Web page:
The First 20 Hours by Josh Kaufman is the second book for my reading challenge on “Memory and Learning”. The first part of the book provides a framework to acquire skills rapidly and the second part is a chronicle of Josh learning 6 different skills: yoga, touch typing, the strategy game Go, ukulele, windsurfing and programming.
Here’s my summary in a slideshow with the main concepts from First 20 Hours.
Slideshow Summary of The First 20 Hours
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1. Why Learn Rapidly? 📖💡💨
- Make use of time efficiently
- 10,000 hour rule is for expert level
- Reach desired level of skill quickly
2. What is Rapid Skill Acquistion (RSA)?
- Deconstructing: Breaking a skill into smallest possible subskills
- Learning: Learn just enough to intelligently practice & self-correct
- Removing: Physical, emotion & mental barriers to learning
3. Ten Principles of Rapid Skill Acquisition
- Lovable : Choose a skill to learn that you love and care about.
- One Thing : Focus on learning just one skill at a time.
- Set Target : The goal here is not to become a world-class expert but to be good enough. Define clearly what “good enough” means for you.
- Break It : Break the skill into sub-skills to focus on practising the most important parts.
- Tools ⚒️: Obtain tools and resources needed to practice the skill.
- Barriers 🚧: Identify and eliminate mental, physical and emotional barriers.
- Schedule 📅: Make time for practice. Cut low value activities.
- Feedback 🔁: Get quick feedback as you practice in order to adjust and learn faster.
- Clock It ⏱️: Practice in short bursts for 3-5 sessions a day. The Pomodoro Technique will work just fine.
- Quantity & Speed 📚💨: Focus on quantity & speed. During early stages of learning a skill, quantity & speed beat quality.
4. Ten Principles of Effective Learning
- Research the skills: Identify some books, videos, courses, websites. Skim to identify techniques.
- Jump in over your head: Don’t get daunted or frustrated if certain concepts are confusing. Confusion leads to clarity.
- Mental Models & Mental Hooks: Mental models are essential concepts of a skill. Mental hooks are metaphors for the concepts. Identify them early to learn a skill more effectively. For example, in programming a “server” is a special computer that stores and retrieves web pages for users. This is a mental model. To understand this mental model, we can relate a “server” to a librarian who handles queries from users about book availability. This is a mental hook.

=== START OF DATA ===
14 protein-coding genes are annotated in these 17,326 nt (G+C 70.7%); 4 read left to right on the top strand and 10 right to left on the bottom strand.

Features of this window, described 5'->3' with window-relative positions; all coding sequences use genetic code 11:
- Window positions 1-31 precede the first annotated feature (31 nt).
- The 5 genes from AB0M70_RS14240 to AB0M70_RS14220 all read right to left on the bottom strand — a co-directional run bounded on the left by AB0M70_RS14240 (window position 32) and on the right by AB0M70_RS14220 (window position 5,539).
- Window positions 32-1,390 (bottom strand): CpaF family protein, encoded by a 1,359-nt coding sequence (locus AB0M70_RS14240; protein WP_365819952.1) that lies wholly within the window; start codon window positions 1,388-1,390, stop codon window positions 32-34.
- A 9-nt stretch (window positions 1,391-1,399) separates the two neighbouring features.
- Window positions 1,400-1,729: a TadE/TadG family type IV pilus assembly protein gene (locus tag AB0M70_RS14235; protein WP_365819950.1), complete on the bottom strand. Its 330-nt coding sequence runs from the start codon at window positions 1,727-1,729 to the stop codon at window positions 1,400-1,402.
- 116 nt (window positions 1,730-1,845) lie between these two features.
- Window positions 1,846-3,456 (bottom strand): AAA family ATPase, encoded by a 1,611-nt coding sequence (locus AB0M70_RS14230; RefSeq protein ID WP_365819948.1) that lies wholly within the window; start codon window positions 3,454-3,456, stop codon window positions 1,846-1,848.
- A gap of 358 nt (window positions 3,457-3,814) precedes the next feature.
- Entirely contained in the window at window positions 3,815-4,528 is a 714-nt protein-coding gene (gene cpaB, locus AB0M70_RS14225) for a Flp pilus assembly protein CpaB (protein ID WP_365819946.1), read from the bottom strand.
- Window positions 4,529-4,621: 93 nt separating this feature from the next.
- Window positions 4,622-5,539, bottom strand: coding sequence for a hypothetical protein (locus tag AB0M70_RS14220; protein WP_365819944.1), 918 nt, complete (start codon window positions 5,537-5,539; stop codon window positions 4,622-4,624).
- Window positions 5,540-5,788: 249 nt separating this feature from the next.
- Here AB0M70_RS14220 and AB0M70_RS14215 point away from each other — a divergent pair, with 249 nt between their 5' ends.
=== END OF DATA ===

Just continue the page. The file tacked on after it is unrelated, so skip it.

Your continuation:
- Inversion: Study the direct opposite of what you want to learn. By flipping, you will gain insight on things not immediately obvious.
- Ask practitioners: Talking to practitioners will help set expectations as well as bust myths and misconceptions.
- Eliminate distractions: Eliminate distractions like TV, phone, Internet as well as people and pets to focus on learning the skill.
- Repeat & Reinforce: Review important concepts periodically. Use tools like flash cards.
- Scaffolds & Checklists: Checklist helps you remember things to practice. Scaffolds are actions so you always approach the skill in the same way. An example of a scaffold is the way a player bounces a ball before executing a free throw.
- Predictions: Keep a log of making and testing predictions to acquire skills more rapidly.
- Honour your biology: Brain and body needs food, exercise, water, rest and sleep. Use a timer and take breaks.
5. Skills Josh Picked Up
Within a span of a year, Josh picked up the following six skills in different areas:
- Yoga: Develop a home practice
- Programming: Create a web application
- Touch Typing: Use a nonstandard keyboard
- Strategy: Learn the ancient game of Go
- Music: Play the ukulele
Below is a TEDx talk by Josh where he goes into details of The First 20 Hours framework with regards to learning how to play the ukulele.
Now It's Your Turn
I hope you enjoyed my summary of The First 20 Hours. Now it’s your turn to take action:
- Read the book
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- Leave a quick comment below